Have you ever thought about how you speak to yourself? About the damage constant self criticism can do? If you struggle to be kind to yourself, why not try our two week loving kindness meditation challenge?
Would you speak to your friends the way you speak to yourself? Would you stay friends with somebody who spoke to you like that? No, we didn’t think so. If you’re liable to be hard on yourself, the practice of loving kindness might just be for you.
What is loving kindness?
When we start to practice mindfulness and notice where the mind is going, we can be surprised to hear how harsh our inner critic can be. If we spoke to our friends the way we speak to ourselves sometimes, we probably wouldn’t have many friends!
Loving kindness and self-compassion are ways to start befriending ourselves and treating ourselves a little more kindly, the way we might treat a good friend – with care, trust, respect, loyalty, kindness and love. Sometimes people think if I’m self-compassionate, then maybe I will be lazy and self-indulgent or feel sorry for myself all of the time.
However according to Dr Kristin Neff this isn’t self-compassion. She explains if we pity ourselves we tend to think of ourselves on our own; ‘poor me’. Whereas in self-compassion we are opening up to the ‘common humanity’ of suffering, that we are not alone and that we all suffer.
This awareness that we are all in this together can be very supportive at times of difficult. Neff explains that we can start to motivate ourselves from a place of self-compassion rather than just the inner critic. From this place of self-compassion, we are more likely to be less critical of ourselves when we make mistakes and actually have more successful outcomes by learning from them.
Many researchers point to these same 4 steps in the journey to building Self-compassion 🌻How have you practiced self-compassion today?
By 📷: @whole_embodied_therapist via @journey_to_wellness_ .#selfcompassion #beatdepression pic.twitter.com/X4G06IcZ8y
— Painted Brain (@ThePaintedBrain) May 8, 2018
Why is criticism so harmful?
According to Professor Paul Gilbert (2009), when we criticise ourselves we are connecting into the body’s threat-defence system. This is our fight, flight or freeze system that helped us evolve and allowed us to escape quickly when there was danger approaching. When this system is activated, the Amygdala gets triggered and there is a release of cortisol and adrenaline in the body. This system was very useful when there was a real threat to our selves, however now a days the threat of being eaten by a tiger is pretty unlikely unless we are on safari and get a little lost.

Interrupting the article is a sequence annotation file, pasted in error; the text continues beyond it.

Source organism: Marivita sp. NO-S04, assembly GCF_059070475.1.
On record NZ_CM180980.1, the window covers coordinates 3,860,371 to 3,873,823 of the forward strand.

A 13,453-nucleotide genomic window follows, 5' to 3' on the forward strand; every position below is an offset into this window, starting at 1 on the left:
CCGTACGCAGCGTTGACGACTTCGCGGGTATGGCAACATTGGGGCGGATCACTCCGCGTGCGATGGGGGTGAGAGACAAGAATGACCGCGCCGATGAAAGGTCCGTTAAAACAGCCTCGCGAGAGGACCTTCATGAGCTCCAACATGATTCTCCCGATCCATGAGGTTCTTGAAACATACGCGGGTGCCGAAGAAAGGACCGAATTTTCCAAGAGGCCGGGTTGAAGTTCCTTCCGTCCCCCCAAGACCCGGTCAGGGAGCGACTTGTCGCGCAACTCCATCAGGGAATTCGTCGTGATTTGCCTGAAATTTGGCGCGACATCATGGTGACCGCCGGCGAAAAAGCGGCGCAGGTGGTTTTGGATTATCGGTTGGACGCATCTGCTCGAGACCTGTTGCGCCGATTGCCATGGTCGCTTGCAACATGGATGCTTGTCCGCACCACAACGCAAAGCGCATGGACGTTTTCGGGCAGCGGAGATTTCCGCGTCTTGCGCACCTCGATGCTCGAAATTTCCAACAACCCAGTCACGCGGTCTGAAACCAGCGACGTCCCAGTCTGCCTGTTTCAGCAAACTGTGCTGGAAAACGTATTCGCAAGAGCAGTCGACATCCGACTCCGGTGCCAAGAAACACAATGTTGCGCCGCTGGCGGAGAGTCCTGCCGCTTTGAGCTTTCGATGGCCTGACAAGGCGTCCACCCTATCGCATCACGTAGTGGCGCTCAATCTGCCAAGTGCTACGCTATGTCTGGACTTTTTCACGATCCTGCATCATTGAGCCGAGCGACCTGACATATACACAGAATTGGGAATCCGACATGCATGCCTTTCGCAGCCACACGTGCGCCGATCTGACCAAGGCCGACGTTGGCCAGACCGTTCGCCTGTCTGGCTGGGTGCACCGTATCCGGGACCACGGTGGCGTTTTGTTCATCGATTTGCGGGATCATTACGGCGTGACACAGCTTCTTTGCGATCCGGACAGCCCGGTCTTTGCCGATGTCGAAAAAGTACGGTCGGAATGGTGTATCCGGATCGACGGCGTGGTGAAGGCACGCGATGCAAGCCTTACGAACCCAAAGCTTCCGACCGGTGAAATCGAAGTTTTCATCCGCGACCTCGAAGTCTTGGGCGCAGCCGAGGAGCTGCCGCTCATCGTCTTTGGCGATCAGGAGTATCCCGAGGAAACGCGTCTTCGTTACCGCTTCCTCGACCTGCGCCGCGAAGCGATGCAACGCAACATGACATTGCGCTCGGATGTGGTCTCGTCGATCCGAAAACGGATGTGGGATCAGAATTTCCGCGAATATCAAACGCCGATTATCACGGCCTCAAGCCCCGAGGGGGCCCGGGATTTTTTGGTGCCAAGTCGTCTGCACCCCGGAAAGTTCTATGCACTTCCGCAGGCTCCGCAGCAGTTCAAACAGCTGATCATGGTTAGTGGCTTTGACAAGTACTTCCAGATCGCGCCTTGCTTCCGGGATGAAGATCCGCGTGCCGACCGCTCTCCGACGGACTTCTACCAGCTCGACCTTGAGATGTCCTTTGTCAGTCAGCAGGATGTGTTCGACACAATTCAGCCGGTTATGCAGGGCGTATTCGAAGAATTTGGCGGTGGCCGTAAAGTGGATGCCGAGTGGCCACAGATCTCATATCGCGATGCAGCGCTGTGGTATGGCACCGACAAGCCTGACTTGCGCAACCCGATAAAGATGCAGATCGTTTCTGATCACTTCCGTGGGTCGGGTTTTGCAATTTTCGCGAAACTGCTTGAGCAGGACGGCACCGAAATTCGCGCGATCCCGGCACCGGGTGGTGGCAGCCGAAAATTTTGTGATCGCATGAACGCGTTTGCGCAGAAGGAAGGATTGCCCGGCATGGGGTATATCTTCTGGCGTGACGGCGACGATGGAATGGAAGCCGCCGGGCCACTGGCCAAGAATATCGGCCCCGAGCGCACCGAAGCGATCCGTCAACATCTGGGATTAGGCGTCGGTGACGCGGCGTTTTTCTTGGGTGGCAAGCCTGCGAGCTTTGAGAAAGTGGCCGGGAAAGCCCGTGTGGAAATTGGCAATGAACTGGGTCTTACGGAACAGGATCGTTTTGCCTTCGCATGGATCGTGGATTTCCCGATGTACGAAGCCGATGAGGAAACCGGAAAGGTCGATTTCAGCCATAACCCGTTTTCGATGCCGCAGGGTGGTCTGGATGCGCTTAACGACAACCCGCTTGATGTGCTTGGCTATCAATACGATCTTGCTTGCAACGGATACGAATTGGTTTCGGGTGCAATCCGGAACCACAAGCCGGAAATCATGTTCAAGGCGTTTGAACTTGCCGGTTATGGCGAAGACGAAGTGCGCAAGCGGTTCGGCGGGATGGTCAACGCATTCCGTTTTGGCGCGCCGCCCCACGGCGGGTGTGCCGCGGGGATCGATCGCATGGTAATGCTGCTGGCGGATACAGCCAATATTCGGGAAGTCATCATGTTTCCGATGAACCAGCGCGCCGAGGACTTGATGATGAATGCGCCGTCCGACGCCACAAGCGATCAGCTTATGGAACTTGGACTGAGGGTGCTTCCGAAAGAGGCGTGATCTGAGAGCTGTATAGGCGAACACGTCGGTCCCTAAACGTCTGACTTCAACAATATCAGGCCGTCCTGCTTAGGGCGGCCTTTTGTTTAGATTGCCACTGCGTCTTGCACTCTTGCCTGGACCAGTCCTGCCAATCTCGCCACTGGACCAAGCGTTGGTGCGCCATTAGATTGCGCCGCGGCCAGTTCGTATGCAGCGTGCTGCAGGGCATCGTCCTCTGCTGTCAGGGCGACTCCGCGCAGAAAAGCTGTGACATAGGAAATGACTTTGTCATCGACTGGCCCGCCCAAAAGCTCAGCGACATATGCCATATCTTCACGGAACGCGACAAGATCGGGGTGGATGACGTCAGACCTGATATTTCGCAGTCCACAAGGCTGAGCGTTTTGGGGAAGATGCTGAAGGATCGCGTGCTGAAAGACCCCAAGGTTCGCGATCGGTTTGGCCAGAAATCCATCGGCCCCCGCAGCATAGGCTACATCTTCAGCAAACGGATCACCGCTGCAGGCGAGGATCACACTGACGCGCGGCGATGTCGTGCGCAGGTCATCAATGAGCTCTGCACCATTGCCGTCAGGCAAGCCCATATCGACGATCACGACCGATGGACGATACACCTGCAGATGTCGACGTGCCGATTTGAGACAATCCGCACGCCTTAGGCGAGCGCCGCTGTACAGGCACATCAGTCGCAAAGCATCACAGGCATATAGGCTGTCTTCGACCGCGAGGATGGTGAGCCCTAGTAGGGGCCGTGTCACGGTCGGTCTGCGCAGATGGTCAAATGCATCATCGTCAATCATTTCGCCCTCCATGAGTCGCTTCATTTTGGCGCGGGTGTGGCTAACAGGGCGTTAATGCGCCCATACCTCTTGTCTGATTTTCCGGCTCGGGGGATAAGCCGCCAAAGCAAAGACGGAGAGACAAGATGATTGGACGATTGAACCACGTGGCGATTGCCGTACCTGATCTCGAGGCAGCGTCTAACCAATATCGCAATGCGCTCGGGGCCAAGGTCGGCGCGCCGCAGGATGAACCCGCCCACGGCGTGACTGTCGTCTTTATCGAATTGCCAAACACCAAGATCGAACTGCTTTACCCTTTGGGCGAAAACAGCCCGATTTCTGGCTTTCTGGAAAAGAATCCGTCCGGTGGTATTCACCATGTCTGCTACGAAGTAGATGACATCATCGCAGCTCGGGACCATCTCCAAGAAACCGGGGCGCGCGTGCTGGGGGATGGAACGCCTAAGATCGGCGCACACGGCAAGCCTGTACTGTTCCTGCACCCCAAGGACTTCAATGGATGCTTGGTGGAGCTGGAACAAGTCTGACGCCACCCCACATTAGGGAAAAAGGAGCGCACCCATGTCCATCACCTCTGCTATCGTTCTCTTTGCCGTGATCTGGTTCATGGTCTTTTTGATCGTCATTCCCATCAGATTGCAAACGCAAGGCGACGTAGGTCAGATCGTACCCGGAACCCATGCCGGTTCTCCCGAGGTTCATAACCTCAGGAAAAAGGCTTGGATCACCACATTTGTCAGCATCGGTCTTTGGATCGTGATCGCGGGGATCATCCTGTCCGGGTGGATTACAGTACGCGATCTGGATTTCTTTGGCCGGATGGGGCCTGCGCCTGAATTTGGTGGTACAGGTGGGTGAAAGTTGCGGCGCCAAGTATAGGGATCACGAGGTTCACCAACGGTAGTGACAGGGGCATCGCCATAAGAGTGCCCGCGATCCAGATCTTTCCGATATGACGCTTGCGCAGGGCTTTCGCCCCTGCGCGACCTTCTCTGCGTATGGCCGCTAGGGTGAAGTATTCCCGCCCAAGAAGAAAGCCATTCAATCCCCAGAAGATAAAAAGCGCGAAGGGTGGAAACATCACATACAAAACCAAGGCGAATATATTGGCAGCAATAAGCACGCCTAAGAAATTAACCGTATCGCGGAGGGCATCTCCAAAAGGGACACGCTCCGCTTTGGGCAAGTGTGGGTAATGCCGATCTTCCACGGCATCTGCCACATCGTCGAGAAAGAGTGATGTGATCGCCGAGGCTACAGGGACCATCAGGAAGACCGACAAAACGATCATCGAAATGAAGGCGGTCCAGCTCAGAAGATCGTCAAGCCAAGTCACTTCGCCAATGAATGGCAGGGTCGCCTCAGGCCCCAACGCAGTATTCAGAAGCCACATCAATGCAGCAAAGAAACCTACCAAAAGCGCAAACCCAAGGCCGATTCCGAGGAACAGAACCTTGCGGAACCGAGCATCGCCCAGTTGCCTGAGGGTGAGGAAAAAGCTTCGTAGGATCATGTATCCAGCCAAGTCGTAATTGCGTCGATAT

According to Gilbert, nowadays our threat is to our self-concept and identity. When we feel inadequate our self-concept is threatened, so we attack the problem. Ourselves.
So what’s loving kindness?
The Loving Kindness meditation practice is a befriending practice which can be a strong practice. Sometimes when we open up to this and realise how unkind and unfriendly we’ve been to ourselves, we can feel a little sadness.
This may allow for some of these befriending well wishes to be felt in the body. Even if we don’t feel these well wishes to start with, we are setting the intention to offer ourselves the well wishes, which is the start of forming a habit.
Some phrases we use in this practice are may I be safe and well. May I be healthy. May I be peaceful or whatever phrases feel most authentic when we sit. Opening up can be one of the most self-compassionate things we do for ourselves.
We may also want to place a hand over the heart or belly when we do these practices. This has a physiological effect on our body’s response to feeling comforted. It is part of our mammalian care giving system. This means that placing a hand on the body actually allows us to soothe ourselves, the way a baby is soothed by a parent. Another great way to stimulate the happy hormone Oxytocin is to have a present moment hug, a very supportive practice for our bodies and our well-being.
What are the benefits?
There has been a huge increase in self-compassion research linked to wellbeing which shows reductions in negative mind states: anxiety, depression, stress, rumination, shame, perfectionism and thought suppression. As well as, increases in positive mind states such as life satisfaction, self-confidence, optimism, curiousity, happiness, connectedness and gratitude.
Want to know more?
Check out Kristin Neff’s TED Talk about Self Compassion
Have a go
Give yourself a two week challenge! Alternating each day between the Loving Kindness practice, Compassionate Body Scan and the Affectionate Breathing.
Fiona O’Donnell has an 8 Week Mindful Self Compassion starting on Thursday 14th June in Dublin 2 at The Mindfulness Centre, details can her found here